Book Review – Dead Simple by Peter James

April 11, 2018

This is the first book in Peter James’s detective series featuring Roy Grace.  The author has hit on a winning formula as the jacket states that 14 million copies of have been sold of this book alone.  It is certainly a rattling good read for anyone who loves police procedural crime novels.  The plot kept me riveted right to the end with many unsuspecting twists along the way.  Peter James is certainly an expert storyteller.

Keith Jahans

Published in 39 formats and editions and easily found
on Amazon & other major book stores

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Book Review – The Assassination of Margret Thatcher by Hilary Mantel

April 5, 2018

This is the title story in a collection of shorts by author Hilary Mantel known for her award winning novels about Henry VIII’s “Fixer” Thomas Cromwell.  I have not read these novels but have seen the BBC adaptation of Wolf Hall which was the first of the Cromwell stories and it is clear from these that she is a talented storyteller.

The stories in The Assassination of Margret Thatcher collection are expertly written with well crafted descriptions of the characters and the settings in which the action takes place.  But apart from the title story, which is the last in the collection, I found the narratives hard to follow.  However, I am glad I persevered with the stories as short story writing is a difficult art to master and I was intrigued to see how a writer with Hilary Mantel’s reputation went about tackling them.  The collection has received many excellent reviews so it might just simply be that the stories are not to my taste.

Keith Jahans

The assassination of Margret Thatcher is published by Fourth Estate
and is available in hardback, paperback, as an ebook and audiobook


Book Review – Jim Laker: Nineteen for Ninety by Brian Scovell

January 29, 2018

I met the author, Brian Scovell, in November 2015 at the Folkestone Book Festival where I bought a signed copy of this book and, such is the length of my book reading list, it is only now I have managed to read what I found to be a riveting book.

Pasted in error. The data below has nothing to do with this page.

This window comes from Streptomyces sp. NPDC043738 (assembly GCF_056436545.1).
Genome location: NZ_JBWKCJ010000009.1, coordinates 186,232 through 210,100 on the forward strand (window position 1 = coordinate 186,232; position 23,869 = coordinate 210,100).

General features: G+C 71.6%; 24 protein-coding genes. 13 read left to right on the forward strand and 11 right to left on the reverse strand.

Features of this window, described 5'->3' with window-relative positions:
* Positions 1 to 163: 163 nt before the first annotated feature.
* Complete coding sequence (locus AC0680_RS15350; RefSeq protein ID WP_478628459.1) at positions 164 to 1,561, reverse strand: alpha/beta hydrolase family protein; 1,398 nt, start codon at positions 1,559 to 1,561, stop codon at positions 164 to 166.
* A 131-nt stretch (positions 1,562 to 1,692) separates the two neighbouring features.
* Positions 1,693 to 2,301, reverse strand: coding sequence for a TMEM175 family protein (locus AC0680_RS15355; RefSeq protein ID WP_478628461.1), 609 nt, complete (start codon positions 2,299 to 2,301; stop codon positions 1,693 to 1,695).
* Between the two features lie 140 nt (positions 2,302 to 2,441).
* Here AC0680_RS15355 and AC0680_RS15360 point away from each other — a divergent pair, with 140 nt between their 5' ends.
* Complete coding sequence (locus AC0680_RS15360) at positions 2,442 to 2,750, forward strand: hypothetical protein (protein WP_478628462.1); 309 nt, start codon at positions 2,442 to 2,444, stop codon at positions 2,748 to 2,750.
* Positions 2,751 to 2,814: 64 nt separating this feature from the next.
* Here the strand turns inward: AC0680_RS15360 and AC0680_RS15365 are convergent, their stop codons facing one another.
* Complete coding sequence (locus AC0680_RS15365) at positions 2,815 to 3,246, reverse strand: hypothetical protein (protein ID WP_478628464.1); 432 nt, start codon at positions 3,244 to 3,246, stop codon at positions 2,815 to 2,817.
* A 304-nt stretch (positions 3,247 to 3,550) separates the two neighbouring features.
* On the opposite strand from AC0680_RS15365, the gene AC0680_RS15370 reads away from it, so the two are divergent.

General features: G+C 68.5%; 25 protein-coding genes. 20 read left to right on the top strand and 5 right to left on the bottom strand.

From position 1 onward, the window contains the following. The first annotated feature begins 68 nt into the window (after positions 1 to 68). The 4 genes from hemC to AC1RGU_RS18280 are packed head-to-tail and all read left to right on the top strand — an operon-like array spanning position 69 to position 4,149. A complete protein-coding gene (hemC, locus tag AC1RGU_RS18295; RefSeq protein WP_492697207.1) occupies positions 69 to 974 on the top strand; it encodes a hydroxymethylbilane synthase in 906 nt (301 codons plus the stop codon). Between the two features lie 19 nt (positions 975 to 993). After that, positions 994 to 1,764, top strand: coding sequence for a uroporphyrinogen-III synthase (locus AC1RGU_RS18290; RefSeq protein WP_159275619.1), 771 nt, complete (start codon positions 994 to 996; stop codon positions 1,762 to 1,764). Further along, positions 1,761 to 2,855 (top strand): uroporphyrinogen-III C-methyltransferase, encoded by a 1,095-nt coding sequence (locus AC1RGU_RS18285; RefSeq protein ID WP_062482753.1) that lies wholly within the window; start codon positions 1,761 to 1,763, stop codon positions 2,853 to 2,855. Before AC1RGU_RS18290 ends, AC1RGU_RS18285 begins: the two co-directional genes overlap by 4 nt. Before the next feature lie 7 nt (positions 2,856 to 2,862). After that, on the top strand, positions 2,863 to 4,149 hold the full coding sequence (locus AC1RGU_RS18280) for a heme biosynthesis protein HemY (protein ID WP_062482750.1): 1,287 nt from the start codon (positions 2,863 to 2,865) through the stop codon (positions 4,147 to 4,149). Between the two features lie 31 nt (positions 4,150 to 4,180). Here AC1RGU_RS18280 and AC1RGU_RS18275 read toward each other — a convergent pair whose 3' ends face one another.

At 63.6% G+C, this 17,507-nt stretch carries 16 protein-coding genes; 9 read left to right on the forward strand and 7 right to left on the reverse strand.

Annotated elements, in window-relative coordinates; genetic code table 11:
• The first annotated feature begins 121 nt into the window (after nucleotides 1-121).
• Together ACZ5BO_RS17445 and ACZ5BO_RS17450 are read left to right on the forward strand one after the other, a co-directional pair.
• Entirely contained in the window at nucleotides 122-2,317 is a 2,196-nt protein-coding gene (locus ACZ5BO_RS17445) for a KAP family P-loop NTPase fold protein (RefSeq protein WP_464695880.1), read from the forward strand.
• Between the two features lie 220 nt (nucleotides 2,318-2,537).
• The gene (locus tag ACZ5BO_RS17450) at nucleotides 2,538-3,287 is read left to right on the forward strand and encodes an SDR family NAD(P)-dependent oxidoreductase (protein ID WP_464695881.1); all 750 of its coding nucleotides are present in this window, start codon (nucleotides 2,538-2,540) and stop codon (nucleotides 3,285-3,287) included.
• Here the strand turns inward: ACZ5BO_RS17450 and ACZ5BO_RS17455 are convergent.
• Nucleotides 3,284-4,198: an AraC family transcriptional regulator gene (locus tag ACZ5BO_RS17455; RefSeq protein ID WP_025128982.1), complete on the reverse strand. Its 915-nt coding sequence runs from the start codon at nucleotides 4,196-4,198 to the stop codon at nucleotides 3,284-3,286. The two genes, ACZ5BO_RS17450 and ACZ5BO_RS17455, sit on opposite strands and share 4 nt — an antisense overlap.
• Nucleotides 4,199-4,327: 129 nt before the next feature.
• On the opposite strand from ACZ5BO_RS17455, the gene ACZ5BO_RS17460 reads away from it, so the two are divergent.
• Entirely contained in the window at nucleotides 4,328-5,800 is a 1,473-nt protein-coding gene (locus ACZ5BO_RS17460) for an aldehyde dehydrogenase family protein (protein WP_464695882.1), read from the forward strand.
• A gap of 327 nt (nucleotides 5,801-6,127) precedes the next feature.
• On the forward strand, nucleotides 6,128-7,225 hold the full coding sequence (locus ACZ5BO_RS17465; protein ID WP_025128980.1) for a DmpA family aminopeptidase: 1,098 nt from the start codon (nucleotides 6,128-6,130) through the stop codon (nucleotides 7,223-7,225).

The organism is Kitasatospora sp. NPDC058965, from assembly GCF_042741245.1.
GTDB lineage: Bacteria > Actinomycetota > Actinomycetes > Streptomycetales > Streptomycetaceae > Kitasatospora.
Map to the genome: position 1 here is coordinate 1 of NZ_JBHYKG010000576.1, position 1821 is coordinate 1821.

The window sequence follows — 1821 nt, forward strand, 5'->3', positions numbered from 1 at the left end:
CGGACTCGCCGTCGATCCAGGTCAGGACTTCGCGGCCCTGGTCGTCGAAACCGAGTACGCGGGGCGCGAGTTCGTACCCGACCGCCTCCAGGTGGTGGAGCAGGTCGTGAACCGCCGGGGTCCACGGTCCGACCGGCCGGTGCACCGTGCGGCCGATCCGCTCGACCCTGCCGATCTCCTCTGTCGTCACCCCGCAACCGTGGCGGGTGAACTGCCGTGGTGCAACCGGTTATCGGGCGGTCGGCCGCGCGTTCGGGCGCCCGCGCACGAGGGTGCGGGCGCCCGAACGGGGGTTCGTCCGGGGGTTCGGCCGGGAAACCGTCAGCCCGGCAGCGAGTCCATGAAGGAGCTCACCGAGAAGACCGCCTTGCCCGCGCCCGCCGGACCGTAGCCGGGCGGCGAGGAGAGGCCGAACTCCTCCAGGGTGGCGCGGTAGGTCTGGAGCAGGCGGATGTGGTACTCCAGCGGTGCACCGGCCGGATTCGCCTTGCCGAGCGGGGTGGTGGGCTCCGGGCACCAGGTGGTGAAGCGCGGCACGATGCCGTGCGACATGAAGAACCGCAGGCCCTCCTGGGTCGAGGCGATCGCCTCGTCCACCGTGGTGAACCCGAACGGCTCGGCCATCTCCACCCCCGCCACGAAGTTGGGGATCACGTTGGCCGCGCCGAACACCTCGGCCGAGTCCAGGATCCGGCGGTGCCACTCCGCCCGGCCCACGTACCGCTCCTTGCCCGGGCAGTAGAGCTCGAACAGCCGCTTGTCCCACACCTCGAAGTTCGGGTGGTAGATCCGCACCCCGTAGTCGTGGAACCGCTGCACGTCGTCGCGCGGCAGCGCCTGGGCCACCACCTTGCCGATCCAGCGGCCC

Jim Laker was one of my sporting heroes.  Even though I was born and brought up in Bristol I have lived most of my life in Surrey and have followed the exploits of Surrey County Cricket Club for many years.  Laker plied his trade in a generation of cricketers that preceded those I followed and I only got to know of him from his work as a TV commentator long after he retired as a player.

He seldom appeared on camera but from his manner and through the sound of his voice always appeared to be a gentleman.  It therefore came as a complete surprise that I read that he was banned from Surrey CCC and the prestigious MCC for four and seven years respectively.  This was due to his book, “Over to Me,” which was ghost written shortly after his playing days and criticised a number of prominent men who were instrumental in running national and international cricket at the time.  Laker admitted that he should have been more vigilant in reading the proofs prior to publication but publishers then, as they still do now, relish controversy as this invariably serves to increase book sales.

But it is his expertise as arguably England’s foremost off-spin bowler is how he should be remembered.  His feat of taking 19 test wickets in one game in 1956 was a remarkable achievement and will probably never be surpassed.

This is an adsorbing read for anyone interested in the game.  On first reading the events appear dated but it is the nature of the game of cricket that occurrences similar to those that befell Laker can happen today.

Keith Jahans

 

Jim Laker: Nineteen for Ninety by Brian Scovell
is published in hardback by The History Press


Book Review – Forget Me Not: An anthology of short stories by Kitty Campanile

October 13, 2017

Writing short stories is a different art to the novel and difficult to do, but Kitty Campanile is an expert.  There are some real gems here.  Because they are so short these are ideal if you are looking for a distraction between tasks or are a car, train or plane passenger.  Each one is a delight and well worth the read.